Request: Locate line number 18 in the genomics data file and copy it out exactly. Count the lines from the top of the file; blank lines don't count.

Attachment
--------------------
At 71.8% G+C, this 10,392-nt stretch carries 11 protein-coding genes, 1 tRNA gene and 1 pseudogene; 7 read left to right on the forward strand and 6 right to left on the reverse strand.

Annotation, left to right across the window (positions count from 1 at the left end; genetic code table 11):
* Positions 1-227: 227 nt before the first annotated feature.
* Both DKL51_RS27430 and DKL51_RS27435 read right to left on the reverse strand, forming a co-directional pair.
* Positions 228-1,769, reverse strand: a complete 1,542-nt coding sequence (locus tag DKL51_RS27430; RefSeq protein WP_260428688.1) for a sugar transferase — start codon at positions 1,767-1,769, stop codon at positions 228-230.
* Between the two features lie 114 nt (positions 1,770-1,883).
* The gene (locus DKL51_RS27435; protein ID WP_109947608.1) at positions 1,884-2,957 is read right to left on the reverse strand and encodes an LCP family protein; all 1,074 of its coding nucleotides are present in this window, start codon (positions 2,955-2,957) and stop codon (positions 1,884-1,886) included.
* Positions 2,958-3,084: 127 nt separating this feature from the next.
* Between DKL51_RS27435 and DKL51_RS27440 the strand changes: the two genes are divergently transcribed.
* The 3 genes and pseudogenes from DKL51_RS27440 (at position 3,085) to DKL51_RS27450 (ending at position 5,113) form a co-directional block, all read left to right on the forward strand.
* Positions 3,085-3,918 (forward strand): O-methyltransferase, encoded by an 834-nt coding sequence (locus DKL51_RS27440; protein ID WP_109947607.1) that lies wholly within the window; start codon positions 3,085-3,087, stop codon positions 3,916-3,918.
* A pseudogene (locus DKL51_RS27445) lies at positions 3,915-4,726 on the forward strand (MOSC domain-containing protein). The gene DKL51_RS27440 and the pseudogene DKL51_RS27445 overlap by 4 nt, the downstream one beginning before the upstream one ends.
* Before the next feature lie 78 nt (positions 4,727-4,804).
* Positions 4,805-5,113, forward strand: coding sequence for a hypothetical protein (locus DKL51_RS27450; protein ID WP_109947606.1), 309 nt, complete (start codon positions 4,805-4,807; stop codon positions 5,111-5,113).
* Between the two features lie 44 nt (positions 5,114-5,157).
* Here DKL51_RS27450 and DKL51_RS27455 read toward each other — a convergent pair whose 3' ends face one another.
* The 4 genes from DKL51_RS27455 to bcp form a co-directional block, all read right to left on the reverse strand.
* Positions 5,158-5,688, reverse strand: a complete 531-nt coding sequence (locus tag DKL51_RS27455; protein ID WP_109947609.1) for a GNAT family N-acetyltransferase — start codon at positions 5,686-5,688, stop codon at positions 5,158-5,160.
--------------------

* Positions 5,158-5,688, reverse strand: a complete 531-nt coding sequence (locus tag DKL51_RS27455; protein ID WP_109947609.1) for a GNAT family N-acetyltransferase — start codon at positions 5,686-5,688, stop codon at positions 5,158-5,160.